No more sexist data

Close gender data gaps
11 July 2016

Every day, sites like Netflix, Spotify and Flipboard tap into the power of data to provide recommendations that make life ‘easier’, or at least more entertaining. However, in many important areas such as global health and development, and in developing countries, basic information doesn’t exist. Often,  even where it does, it is considered biased or sexist.

That’s why Melinda Gates, co-chair of the Bill & Melinda Gates Foundation, announced a $80 million commitment over the next three years to close these gender data gaps and accelerate progress for women and girls – making the invisible visible, to improve pay equality. ‘Basic information’ is as basic as birthplace and date of birth, hours worked and pay – if any. Unpaid hidden work such as cooking, cleaning and caring may be unrecognised, but underpins every society and strengthens every economy.

In her keynote speech at the Women Deliver 2016 conference in Copenhagen, Gates explained how, by providing a better understanding of the way women live their lives, the new initiative supports the United Nations Sustainable Development Goals – which aim ‘to leave no one behind’: “We simply don’t know enough about the barriers holding women and girls back, nor do we have sufficient information to track progress against the promises made to women and girls,” says Melinda Gates. “We are committed to changing that by investing in better data, policies and accountability.”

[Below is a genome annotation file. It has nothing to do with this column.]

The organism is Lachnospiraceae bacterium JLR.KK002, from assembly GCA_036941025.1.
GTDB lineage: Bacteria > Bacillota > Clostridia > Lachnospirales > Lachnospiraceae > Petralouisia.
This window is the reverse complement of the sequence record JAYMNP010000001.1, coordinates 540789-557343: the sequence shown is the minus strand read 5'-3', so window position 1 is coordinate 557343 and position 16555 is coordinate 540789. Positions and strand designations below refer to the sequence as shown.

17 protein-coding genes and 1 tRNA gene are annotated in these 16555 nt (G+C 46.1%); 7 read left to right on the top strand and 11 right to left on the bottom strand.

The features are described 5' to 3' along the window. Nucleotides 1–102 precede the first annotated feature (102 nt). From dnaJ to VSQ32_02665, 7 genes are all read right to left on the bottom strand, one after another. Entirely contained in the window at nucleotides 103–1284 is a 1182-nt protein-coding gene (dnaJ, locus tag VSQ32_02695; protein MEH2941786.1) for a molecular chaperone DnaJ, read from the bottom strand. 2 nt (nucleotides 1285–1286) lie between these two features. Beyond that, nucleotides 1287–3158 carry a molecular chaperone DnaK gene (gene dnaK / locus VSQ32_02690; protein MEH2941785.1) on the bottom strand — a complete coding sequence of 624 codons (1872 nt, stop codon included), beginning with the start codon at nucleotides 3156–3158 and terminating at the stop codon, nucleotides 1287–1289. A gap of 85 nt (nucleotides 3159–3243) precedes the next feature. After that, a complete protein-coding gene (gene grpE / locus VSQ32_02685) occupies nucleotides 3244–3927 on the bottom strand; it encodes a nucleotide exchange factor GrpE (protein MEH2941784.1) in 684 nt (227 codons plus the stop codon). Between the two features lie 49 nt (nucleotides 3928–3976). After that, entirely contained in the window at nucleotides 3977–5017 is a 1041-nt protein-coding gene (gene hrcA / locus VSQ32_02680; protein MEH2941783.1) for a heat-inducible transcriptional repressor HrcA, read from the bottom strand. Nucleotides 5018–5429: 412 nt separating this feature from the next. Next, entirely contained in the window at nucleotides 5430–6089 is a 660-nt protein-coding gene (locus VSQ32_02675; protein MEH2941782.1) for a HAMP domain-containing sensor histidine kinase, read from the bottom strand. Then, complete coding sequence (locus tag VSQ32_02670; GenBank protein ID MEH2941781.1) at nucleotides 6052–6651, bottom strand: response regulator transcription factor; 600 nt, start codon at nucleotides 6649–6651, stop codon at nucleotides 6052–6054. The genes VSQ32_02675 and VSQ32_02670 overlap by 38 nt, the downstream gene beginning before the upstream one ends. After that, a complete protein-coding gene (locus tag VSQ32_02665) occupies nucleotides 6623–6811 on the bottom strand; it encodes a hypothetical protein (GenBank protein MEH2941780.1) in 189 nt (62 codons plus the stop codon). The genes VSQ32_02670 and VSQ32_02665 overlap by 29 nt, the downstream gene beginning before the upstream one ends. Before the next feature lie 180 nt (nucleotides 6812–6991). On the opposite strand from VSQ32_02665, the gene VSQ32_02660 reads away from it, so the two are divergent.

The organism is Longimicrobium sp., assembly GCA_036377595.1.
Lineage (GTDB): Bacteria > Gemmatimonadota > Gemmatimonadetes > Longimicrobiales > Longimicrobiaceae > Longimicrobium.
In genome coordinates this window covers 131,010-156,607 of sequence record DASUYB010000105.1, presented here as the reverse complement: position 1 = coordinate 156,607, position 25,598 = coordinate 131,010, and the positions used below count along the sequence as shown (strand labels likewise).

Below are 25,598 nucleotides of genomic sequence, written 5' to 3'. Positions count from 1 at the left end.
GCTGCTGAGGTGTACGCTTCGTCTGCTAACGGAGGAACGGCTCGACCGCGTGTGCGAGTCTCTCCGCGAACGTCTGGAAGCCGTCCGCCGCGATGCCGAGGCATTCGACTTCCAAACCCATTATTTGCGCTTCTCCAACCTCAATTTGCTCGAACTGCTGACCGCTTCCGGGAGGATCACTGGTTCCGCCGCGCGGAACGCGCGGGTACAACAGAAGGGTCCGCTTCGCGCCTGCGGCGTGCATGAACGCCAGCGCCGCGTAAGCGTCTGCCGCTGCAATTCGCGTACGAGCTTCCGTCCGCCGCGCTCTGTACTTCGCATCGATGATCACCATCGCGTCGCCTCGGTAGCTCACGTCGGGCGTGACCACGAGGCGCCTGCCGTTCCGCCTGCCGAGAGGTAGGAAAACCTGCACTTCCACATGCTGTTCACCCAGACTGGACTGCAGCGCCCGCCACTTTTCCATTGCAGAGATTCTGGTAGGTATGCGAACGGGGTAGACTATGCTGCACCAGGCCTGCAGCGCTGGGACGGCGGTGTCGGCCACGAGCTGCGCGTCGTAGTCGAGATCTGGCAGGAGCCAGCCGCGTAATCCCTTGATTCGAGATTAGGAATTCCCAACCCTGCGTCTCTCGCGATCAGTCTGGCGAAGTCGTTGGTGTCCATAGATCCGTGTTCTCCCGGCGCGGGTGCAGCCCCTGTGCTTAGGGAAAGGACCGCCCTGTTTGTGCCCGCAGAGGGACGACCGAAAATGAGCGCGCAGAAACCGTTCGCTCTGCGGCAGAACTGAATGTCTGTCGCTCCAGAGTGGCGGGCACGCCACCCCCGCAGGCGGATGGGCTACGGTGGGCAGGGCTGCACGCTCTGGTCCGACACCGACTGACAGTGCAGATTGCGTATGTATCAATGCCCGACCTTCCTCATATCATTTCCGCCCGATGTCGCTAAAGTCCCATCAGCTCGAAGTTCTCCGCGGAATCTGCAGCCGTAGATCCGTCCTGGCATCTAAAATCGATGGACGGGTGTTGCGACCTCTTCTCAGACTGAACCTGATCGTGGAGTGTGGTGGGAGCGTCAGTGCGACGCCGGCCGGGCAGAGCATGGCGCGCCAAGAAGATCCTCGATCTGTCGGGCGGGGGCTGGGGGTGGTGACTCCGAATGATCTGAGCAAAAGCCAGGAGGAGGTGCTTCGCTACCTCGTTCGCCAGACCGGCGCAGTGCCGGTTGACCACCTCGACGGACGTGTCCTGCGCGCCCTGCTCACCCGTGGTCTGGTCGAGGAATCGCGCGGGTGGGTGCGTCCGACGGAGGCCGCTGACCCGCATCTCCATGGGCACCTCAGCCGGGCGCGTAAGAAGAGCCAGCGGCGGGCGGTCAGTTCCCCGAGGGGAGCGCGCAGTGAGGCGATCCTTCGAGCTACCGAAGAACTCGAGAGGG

If this sounds too abstract, it’s not. The commitment will support efforts that fill critical blind spots in data, improving accuracy and reliability of its collection and programmes that work. The Foundation will also work to hold leaders to account for the commitments they’ve made to women and girls.

“I know that data can seem complicated and boring. But it will help save, protect and transform the lives of millions of women and girls all around the world,” Gates writes on Medium. “It’s that simple  –  and, in fact, that’s pretty exciting too.”

Check out these five projects from the Atlas that use the gathering of data and technology to counter inequality all around the world.

Submitted by

Lisa Goldapple, Editor, Atlas of the Future

Project leader

Melinda Gates, Bill & Melinda Gates Foundation

Location

United States (Seattle)

Melinda Gates announced the pledge at the Women Deliver Conference 2016

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